Love outshines racial and ethnic differences

As a child, I didn't notice racial and ethnic differences, dialects, or skin colors. They didn't even enter my mind.

This easygoing approach stayed with me until I met my future husband, Tony. He grew up in Brooklyn. There, your race was everything—your badge of honor. It defined who you were, how you acted, and precisely how you were to perceive others. Jewish, African American, Puerto Rican, Italian, Whatever, were encamped within "territories" of street blocks. You never crossed those borders. You stayed among your own.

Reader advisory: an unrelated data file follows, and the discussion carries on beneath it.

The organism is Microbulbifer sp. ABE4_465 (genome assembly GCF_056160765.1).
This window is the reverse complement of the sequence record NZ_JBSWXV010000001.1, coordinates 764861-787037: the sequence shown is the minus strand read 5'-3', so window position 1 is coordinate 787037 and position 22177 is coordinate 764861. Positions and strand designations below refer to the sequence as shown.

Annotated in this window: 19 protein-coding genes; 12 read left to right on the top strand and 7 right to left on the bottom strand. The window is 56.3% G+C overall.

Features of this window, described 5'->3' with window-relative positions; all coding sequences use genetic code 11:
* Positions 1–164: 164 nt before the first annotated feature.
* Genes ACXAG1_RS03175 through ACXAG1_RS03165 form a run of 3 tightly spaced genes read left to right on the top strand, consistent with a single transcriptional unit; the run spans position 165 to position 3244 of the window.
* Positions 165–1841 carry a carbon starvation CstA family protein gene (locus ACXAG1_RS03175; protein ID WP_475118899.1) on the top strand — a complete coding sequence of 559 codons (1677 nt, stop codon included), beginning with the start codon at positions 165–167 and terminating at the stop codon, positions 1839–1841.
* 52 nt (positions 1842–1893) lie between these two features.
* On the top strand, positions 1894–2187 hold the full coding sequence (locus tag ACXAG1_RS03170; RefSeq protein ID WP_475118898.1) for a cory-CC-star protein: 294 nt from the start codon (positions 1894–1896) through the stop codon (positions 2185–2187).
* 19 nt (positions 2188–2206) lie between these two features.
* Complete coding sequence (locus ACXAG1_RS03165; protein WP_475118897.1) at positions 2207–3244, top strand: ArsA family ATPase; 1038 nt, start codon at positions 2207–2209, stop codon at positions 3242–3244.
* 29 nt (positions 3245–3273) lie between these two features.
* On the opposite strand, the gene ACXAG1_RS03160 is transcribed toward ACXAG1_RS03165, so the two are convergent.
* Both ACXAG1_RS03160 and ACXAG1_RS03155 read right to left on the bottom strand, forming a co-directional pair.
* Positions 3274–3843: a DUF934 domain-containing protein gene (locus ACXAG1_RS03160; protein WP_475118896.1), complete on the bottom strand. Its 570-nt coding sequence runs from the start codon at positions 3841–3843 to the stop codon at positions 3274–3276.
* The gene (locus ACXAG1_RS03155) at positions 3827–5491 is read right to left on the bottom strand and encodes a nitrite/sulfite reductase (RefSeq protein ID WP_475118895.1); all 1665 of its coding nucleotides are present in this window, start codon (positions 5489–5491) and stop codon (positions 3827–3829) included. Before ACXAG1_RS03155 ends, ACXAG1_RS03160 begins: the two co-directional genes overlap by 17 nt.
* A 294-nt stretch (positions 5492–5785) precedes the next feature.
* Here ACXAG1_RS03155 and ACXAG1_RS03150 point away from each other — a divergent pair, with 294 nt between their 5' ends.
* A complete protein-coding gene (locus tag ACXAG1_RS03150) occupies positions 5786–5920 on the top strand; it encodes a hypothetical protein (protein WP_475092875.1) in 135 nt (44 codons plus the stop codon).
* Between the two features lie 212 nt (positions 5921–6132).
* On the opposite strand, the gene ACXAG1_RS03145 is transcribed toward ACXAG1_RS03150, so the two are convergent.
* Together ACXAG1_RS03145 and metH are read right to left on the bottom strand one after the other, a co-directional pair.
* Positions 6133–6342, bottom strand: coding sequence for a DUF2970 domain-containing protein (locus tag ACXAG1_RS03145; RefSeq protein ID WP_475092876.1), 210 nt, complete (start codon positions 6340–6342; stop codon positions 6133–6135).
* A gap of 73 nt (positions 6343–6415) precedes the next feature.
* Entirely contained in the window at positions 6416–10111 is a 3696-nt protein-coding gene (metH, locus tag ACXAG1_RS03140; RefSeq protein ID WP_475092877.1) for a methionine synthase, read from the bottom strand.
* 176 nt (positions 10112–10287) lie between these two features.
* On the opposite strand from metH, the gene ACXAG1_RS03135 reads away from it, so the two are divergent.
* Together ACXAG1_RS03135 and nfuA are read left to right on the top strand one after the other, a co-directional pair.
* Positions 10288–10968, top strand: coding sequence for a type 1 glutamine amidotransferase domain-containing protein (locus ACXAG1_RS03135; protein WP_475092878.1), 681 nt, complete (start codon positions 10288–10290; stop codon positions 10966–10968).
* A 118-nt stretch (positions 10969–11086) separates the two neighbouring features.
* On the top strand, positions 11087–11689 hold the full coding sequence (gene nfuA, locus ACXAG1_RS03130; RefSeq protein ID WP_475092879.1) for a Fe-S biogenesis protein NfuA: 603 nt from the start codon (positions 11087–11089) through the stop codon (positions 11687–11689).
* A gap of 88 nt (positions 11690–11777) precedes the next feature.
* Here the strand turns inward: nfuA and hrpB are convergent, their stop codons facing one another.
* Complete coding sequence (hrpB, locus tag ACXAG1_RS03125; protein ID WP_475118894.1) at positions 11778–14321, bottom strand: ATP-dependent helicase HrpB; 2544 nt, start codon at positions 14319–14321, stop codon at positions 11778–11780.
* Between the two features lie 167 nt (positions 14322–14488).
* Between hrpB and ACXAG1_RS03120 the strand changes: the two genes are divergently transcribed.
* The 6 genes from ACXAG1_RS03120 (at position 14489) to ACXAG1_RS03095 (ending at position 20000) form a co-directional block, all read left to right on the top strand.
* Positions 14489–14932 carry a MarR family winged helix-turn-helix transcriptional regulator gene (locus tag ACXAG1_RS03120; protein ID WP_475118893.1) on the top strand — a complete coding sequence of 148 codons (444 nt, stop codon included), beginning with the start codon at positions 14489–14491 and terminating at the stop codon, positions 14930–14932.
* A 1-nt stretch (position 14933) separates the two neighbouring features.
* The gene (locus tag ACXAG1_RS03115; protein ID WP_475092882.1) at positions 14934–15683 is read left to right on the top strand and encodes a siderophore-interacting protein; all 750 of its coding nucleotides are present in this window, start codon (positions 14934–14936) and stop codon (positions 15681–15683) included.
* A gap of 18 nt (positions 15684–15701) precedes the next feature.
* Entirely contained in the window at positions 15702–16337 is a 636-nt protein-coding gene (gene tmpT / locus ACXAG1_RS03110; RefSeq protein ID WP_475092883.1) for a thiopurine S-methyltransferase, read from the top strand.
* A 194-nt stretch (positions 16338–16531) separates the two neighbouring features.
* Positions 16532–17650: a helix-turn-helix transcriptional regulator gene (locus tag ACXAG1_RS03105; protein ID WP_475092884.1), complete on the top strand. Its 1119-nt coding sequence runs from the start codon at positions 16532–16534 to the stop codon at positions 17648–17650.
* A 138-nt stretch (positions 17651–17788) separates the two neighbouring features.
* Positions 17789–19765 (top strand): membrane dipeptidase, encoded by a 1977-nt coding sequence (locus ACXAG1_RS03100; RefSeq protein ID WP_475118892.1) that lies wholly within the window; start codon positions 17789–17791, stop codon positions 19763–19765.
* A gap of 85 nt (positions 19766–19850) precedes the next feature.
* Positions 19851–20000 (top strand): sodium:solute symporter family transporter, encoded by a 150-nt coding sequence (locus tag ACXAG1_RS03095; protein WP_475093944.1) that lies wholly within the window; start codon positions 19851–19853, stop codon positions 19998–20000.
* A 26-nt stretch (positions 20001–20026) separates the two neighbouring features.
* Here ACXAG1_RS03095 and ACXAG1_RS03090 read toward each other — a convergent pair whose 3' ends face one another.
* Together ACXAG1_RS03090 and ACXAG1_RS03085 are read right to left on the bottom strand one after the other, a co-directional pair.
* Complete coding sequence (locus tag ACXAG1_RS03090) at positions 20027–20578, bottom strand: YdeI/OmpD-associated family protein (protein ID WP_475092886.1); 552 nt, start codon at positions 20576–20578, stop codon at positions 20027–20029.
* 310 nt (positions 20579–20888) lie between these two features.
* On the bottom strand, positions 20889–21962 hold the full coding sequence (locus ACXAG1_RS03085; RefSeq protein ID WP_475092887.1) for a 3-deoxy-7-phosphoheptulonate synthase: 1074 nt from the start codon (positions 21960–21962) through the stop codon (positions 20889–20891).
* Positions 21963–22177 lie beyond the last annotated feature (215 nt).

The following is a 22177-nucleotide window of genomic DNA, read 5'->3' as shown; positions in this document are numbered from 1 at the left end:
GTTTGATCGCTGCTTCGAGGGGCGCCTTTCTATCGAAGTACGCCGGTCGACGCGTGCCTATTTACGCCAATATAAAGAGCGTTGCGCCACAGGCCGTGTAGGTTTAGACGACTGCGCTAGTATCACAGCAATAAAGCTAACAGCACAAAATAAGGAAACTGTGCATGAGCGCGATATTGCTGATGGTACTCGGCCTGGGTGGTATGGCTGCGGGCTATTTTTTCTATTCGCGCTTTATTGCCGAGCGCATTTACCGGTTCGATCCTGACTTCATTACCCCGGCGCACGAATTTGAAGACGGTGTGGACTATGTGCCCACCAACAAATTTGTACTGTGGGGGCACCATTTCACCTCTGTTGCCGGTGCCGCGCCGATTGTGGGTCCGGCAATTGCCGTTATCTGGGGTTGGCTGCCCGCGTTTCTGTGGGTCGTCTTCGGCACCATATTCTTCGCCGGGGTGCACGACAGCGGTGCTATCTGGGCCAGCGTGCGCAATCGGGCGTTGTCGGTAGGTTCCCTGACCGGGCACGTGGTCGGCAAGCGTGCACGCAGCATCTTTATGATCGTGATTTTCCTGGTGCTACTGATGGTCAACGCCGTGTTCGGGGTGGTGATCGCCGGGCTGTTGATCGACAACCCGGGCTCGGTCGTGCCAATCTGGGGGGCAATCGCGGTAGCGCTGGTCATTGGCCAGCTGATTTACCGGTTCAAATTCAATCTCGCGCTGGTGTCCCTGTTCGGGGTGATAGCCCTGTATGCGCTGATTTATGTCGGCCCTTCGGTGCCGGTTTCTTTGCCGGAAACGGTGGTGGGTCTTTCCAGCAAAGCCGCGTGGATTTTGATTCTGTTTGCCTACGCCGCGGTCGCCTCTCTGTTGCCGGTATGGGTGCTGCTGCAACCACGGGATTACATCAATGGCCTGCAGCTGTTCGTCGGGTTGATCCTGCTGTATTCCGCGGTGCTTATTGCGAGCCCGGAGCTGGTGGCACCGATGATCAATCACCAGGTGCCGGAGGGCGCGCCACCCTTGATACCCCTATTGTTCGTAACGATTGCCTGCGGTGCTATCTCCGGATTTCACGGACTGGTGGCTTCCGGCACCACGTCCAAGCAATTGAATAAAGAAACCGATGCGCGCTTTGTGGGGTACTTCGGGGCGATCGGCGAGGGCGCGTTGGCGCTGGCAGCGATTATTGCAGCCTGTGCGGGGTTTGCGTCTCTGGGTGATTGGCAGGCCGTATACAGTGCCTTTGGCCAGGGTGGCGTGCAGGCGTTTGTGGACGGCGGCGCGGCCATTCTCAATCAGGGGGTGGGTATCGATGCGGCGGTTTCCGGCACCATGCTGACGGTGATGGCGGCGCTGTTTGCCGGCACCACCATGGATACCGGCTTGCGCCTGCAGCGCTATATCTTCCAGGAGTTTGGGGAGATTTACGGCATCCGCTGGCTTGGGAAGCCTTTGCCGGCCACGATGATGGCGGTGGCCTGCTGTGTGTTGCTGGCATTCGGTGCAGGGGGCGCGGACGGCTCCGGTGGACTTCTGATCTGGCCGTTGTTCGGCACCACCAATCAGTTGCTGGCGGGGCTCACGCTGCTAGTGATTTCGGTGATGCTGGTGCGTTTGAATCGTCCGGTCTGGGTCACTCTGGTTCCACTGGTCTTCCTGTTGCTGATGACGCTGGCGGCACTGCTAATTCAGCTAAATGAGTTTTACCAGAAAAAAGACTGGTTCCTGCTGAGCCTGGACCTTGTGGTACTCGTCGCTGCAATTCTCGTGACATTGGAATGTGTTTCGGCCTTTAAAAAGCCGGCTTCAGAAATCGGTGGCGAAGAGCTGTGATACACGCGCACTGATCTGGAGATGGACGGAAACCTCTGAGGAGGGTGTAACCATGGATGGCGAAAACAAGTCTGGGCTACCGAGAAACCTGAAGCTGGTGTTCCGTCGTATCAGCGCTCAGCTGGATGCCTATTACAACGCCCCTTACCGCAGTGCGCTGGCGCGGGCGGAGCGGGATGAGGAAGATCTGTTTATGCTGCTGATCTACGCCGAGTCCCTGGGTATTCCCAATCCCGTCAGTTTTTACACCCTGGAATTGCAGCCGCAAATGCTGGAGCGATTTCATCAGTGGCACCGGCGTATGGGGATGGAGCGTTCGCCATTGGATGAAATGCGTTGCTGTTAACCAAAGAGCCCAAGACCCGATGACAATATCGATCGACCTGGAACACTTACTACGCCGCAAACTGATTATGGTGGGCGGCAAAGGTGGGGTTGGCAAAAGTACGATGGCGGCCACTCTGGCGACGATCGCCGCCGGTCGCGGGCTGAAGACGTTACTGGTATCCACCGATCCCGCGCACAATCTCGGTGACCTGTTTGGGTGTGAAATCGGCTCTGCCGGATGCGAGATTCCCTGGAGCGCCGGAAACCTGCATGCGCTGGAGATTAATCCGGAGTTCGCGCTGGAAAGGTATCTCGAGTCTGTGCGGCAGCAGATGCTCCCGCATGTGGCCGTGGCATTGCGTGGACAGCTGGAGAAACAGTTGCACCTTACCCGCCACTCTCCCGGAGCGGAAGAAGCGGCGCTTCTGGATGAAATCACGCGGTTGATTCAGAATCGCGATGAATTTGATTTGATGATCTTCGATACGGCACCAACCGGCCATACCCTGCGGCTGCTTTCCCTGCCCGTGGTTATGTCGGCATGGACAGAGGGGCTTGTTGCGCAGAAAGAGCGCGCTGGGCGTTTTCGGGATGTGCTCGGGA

This is how Tony lived his life. He knew no other way. And as he and I spent time together, I got a crash course in street smarts. Racial slurs and jokes began to pepper most of my conversations. I willingly learned about the "real world," with its hidden racial agendas, and even felt proud of my new "maturity."

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Waiting for the butterflies
September 22, 2003

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